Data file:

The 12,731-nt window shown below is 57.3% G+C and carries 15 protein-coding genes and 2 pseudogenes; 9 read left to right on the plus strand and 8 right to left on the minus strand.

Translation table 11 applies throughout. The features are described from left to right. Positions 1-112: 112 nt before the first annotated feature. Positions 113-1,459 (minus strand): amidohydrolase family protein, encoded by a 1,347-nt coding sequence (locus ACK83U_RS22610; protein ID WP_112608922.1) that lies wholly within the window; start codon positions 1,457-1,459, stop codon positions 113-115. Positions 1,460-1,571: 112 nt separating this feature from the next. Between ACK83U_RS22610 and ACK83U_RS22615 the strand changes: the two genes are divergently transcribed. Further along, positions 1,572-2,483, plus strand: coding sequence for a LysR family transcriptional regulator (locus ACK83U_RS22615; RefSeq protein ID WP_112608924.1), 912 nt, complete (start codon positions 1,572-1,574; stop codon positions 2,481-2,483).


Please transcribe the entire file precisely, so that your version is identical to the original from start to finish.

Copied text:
The 12,731-nt window shown below is 57.3% G+C and carries 15 protein-coding genes and 2 pseudogenes; 9 read left to right on the plus strand and 8 right to left on the minus strand.

Translation table 11 applies throughout. The features are described from left to right. Positions 1-112: 112 nt before the first annotated feature. Positions 113-1,459 (minus strand): amidohydrolase family protein, encoded by a 1,347-nt coding sequence (locus ACK83U_RS22610; protein ID WP_112608922.1) that lies wholly within the window; start codon positions 1,457-1,459, stop codon positions 113-115. Positions 1,460-1,571: 112 nt separating this feature from the next. Between ACK83U_RS22610 and ACK83U_RS22615 the strand changes: the two genes are divergently transcribed. Further along, positions 1,572-2,483, plus strand: coding sequence for a LysR family transcriptional regulator (locus ACK83U_RS22615; RefSeq protein ID WP_112608924.1), 912 nt, complete (start codon positions 1,572-1,574; stop codon positions 2,481-2,483).